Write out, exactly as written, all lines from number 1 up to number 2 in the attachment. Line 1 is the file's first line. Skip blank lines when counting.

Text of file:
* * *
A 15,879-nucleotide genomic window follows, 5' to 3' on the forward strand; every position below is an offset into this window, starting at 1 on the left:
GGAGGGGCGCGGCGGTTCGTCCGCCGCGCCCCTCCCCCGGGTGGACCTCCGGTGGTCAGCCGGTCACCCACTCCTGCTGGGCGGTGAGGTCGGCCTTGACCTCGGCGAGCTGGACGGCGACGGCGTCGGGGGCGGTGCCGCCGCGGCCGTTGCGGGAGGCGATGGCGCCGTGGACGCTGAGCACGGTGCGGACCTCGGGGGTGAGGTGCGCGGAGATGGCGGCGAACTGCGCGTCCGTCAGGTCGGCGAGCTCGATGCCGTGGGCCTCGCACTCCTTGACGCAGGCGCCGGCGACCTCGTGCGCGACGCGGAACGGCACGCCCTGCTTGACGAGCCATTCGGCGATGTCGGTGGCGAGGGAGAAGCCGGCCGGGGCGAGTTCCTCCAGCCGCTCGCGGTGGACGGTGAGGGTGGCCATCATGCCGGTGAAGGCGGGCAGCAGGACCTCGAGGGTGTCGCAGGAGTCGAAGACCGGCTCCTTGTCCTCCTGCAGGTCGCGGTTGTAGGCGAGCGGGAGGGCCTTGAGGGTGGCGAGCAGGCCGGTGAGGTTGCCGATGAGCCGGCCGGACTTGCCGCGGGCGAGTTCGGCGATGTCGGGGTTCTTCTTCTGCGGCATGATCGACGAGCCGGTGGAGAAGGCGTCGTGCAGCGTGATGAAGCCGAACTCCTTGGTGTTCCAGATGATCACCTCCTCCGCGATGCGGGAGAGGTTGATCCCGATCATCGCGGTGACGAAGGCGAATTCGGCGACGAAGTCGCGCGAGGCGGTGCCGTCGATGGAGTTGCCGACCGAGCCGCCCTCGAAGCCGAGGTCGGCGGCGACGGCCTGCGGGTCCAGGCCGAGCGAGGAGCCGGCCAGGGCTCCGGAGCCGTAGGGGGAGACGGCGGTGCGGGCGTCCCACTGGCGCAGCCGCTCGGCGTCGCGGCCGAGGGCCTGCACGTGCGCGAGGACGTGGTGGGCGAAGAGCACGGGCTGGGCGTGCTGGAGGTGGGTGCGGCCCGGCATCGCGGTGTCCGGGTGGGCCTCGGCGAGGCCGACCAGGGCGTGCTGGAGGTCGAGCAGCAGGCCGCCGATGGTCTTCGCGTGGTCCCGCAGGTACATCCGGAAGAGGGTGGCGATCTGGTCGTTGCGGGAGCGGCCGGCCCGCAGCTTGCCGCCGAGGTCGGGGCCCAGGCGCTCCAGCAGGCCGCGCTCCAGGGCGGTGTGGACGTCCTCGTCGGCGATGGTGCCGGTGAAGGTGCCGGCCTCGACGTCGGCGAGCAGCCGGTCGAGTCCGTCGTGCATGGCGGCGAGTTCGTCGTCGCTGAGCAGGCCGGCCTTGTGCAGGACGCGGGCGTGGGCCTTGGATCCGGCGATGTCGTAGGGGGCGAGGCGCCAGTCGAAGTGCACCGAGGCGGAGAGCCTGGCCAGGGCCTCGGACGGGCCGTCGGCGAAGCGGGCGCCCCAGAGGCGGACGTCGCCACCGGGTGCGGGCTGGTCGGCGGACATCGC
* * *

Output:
A 15,879-nucleotide genomic window follows, 5' to 3' on the forward strand; every position below is an offset into this window, starting at 1 on the left:
GGAGGGGCGCGGCGGTTCGTCCGCCGCGCCCCTCCCCCGGGTGGACCTCCGGTGGTCAGCCGGTCACCCACTCCTGCTGGGCGGTGAGGTCGGCCTTGACCTCGGCGAGCTGGACGGCGACGGCGTCGGGGGCGGTGCCGCCGCGGCCGTTGCGGGAGGCGATGGCGCCGTGGACGCTGAGCACGGTGCGGACCTCGGGGGTGAGGTGCGCGGAGATGGCGGCGAACTGCGCGTCCGTCAGGTCGGCGAGCTCGATGCCGTGGGCCTCGCACTCCTTGACGCAGGCGCCGGCGACCTCGTGCGCGACGCGGAACGGCACGCCCTGCTTGACGAGCCATTCGGCGATGTCGGTGGCGAGGGAGAAGCCGGCCGGGGCGAGTTCCTCCAGCCGCTCGCGGTGGACGGTGAGGGTGGCCATCATGCCGGTGAAGGCGGGCAGCAGGACCTCGAGGGTGTCGCAGGAGTCGAAGACCGGCTCCTTGTCCTCCTGCAGGTCGCGGTTGTAGGCGAGCGGGAGGGCCTTGAGGGTGGCGAGCAGGCCGGTGAGGTTGCCGATGAGCCGGCCGGACTTGCCGCGGGCGAGTTCGGCGATGTCGGGGTTCTTCTTCTGCGGCATGATCGACGAGCCGGTGGAGAAGGCGTCGTGCAGCGTGATGAAGCCGAACTCCTTGGTGTTCCAGATGATCACCTCCTCCGCGATGCGGGAGAGGTTGATCCCGATCATCGCGGTGACGAAGGCGAATTCGGCGACGAAGTCGCGCGAGGCGGTGCCGTCGATGGAGTTGCCGACCGAGCCGCCCTCGAAGCCGAGGTCGGCGGCGACGGCCTGCGGGTCCAGGCCGAGCGAGGAGCCGGCCAGGGCTCCGGAGCCGTAGGGGGAGACGGCGGTGCGGGCGTCCCACTGGCGCAGCCGCTCGGCGTCGCGGCCGAGGGCCTGCACGTGCGCGAGGACGTGGTGGGCGAAGAGCACGGGCTGGGCGTGCTGGAGGTGGGTGCGGCCCGGCATCGCGGTGTCCGGGTGGGCCTCGGCGAGGCCGACCAGGGCGTGCTGGAGGTCGAGCAGCAGGCCGCCGATGGTCTTCGCGTGGTCCCGCAGGTACATCCGGAAGAGGGTGGCGATCTGGTCGTTGCGGGAGCGGCCGGCCCGCAGCTTGCCGCCGAGGTCGGGGCCCAGGCGCTCCAGCAGGCCGCGCTCCAGGGCGGTGTGGACGTCCTCGTCGGCGATGGTGCCGGTGAAGGTGCCGGCCTCGACGTCGGCGAGCAGCCGGTCGAGTCCGTCGTGCATGGCGGCGAGTTCGTCGTCGCTGAGCAGGCCGGCCTTGTGCAGGACGCGGGCGTGGGCCTTGGATCCGGCGATGTCGTAGGGGGCGAGGCGCCAGTCGAAGTGCACCGAGGCGGAGAGCCTGGCCAGGGCCTCGGACGGGCCGTCGGCGAAGCGGGCGCCCCAGAGGCGGACGTCGCCACCGGGTGCGGGCTGGTCGGCGGACATCGC